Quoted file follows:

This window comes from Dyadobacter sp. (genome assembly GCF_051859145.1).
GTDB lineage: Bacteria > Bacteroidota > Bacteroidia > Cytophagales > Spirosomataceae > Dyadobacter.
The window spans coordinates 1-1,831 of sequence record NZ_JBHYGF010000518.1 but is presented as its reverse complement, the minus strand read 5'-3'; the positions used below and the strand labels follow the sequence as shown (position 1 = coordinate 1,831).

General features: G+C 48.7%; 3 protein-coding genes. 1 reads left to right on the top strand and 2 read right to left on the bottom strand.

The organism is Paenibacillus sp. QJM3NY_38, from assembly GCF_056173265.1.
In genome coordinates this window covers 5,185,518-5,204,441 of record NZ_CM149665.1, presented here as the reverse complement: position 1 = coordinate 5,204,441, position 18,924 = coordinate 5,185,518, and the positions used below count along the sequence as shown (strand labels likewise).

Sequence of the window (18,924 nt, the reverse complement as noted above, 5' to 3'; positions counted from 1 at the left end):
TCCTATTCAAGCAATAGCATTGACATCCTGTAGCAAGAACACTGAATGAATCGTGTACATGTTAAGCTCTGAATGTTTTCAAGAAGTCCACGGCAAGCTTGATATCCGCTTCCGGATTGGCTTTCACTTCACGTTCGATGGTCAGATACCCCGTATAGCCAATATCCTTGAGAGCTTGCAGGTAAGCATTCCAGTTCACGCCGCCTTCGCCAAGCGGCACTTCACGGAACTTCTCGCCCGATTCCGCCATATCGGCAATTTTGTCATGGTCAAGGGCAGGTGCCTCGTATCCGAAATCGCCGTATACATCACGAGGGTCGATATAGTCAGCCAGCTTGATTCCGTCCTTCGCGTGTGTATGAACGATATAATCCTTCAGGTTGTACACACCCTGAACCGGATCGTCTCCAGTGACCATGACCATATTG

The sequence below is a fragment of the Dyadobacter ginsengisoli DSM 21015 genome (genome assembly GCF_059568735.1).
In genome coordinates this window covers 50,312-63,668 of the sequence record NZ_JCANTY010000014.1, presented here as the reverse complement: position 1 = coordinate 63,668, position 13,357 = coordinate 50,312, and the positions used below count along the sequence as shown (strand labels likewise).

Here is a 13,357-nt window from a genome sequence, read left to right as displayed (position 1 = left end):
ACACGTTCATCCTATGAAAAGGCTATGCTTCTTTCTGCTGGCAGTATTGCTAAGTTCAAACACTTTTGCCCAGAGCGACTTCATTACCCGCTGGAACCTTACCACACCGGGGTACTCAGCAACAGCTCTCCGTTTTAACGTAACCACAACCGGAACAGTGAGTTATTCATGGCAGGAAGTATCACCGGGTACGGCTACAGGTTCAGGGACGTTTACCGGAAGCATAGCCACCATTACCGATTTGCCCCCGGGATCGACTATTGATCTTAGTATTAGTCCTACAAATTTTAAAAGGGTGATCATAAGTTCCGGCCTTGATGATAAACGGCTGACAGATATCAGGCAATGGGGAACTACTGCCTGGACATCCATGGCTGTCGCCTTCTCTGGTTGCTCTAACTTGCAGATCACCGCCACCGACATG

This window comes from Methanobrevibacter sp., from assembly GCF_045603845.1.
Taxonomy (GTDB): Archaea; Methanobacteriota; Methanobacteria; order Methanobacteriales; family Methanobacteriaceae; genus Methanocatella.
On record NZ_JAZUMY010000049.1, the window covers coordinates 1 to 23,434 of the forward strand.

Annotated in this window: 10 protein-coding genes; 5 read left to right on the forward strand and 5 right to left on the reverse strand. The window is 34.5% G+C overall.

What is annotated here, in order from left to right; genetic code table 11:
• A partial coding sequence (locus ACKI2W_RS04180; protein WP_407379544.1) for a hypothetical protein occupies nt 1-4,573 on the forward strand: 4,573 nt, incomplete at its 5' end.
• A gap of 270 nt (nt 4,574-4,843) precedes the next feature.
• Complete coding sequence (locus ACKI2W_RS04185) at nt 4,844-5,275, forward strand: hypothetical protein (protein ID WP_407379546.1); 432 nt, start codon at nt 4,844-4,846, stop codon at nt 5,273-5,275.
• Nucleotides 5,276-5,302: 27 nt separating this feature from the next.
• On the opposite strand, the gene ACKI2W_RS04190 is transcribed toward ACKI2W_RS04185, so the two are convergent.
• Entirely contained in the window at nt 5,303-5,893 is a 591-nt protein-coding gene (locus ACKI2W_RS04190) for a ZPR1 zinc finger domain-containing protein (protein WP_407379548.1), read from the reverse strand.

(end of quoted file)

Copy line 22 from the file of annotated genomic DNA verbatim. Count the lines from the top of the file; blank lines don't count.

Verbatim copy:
• On the opposite strand, the gene ACKI2W_RS04190 is transcribed toward ACKI2W_RS04185, so the two are convergent.